Using ATLAS.ti for a Discourse Analysis Study of Blogging in an Educational Context
Authors: Trena Paulus* and Jessica Lester
While some scholars have claimed that data analysis software tools are not useful for discourse analysis work (Macmillan, 2005), in this presentation we report on our use of ATLAS.ti for conducting a discourse analysis of blog posts and comments made in the context of an undergraduate nutrition course (Lester & Paulus, 2011; Paulus& Lester, 2013). We describe several aspects of our analysis, including: managing the data through document families and quotations, collaborating as a team through the merging and memos, engaging in “unmotivated looking” through memos, maintaining a focus on discursive actions through hyperlinking and network views, and narrowing the analytic focus through codes and queries. While we found ATLAS.ti to be extremely useful for documenting our analytic decisions in a transparent and systematic way, we also call for features that would allow the analysis of online interactional data in a more seamless way.
While a growing number of qualitative researchers are using data analysis software, few describe in much detailhowthey use these tools, such as which features of the software were used (Paulus, Woods, Atkins & Macklin, 2013). Even more troubling is that there is a persistent misconception that packages such asATLAS.ti were designed for only one type of analysis, usually grounded theory (Davidson & di Gregorio, 2011.) Published work that has sought to describe the use of tools for other methodologies, such as ATLAS.ti, often take a “media comparison” approach (Clark, 1994; Kozma, 1994)with sometimes contradictory results, such as Schoenfelder (2011) who compared the use of two prominent software packages (NVivo 8 and MAXQDA 10) for discourse analysis and Macmillan (2005) who compared NVivo, MAXQDA and QUALRUS (versions not specified) for discourse analysis work. Schoenfelder (2011) concluded that both had useful features, but that MAXQDA was more flexible and thus more useful for his purposes. In contrast, Macmillan (2005) concluded that none of them were suitable for discourse analysis work because of their inherent reliance on coding.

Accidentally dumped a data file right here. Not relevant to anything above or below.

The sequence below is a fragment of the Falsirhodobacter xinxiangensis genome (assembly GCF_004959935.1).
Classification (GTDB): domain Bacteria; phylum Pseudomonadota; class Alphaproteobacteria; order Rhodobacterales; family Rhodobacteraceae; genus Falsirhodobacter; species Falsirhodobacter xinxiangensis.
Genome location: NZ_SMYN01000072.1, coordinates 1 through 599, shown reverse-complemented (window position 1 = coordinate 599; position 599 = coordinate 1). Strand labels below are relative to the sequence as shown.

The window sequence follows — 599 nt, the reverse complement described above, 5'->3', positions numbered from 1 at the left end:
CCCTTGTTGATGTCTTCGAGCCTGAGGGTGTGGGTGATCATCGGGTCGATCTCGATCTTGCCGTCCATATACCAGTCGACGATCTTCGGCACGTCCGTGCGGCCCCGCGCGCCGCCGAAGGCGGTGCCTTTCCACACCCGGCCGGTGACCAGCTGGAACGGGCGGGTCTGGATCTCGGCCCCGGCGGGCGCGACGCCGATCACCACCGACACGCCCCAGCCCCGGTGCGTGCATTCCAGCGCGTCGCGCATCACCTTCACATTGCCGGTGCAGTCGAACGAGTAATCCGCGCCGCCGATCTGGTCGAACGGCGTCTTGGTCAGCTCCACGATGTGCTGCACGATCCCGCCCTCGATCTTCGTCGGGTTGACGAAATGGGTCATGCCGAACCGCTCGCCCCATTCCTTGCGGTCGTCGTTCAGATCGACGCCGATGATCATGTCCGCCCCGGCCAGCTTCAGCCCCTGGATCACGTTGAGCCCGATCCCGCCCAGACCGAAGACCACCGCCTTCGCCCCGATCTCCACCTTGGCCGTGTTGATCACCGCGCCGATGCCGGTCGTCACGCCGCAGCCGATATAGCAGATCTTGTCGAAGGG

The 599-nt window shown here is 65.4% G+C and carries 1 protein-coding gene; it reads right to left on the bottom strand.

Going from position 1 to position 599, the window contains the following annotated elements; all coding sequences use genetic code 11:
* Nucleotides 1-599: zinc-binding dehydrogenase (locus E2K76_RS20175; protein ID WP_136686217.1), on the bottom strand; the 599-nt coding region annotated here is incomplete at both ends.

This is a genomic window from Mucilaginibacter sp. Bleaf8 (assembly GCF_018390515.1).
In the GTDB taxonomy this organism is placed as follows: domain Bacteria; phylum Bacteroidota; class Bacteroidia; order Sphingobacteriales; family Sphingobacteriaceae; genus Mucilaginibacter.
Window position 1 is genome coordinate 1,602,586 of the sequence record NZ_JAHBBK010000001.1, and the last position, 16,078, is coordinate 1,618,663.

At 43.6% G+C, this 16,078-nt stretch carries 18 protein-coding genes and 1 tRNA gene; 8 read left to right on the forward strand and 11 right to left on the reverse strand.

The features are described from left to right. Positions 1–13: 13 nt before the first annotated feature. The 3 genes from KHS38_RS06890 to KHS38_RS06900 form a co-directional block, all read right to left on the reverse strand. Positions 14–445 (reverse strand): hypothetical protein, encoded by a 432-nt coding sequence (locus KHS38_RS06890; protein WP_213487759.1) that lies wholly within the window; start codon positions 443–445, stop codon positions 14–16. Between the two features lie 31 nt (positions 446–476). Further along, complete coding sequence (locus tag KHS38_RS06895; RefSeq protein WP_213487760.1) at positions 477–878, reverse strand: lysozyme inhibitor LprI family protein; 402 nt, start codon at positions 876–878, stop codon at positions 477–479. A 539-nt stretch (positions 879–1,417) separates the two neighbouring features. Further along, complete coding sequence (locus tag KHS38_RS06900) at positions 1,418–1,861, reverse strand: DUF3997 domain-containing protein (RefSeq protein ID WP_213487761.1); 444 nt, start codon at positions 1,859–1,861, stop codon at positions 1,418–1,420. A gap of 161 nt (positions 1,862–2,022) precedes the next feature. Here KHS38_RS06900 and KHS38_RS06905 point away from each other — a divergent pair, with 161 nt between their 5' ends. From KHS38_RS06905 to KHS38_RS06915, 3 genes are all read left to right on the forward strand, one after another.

We tend to agree with Schoenfelder’s (2011) observation that perceived limitations of CAQDAS packages are often “basedon the individual analytic approach rather than on principal methodological incompatibilities” (section 1).Fielding (2008) pointed out that most users under utilize the features of data analysis software, and so it may be that individual analysts are not fully aware of what the software is capable of and are thus disappointed with their experience. This is consistent with Fielding’s (2008) response to technological determinists who fear that tools inevitably drive methods. He argued that the software tools were not designed to support only one type of qualitative analysis, but can be appropriated by users in a variety of ways.
To address these fears and lack of awareness, in this paper we describe several aspects of our use of ATLAS.ti for a discourse analysis study of undergraduate blog data, including: managing the data through document families and quotations, collaborating as a team through the merging and memos, engaging in “unmotivated looking” through memos, maintaining a focus on discursive action through hyperlinking and network views, and narrowing the analytic focus through codes and queries.
Context of the Study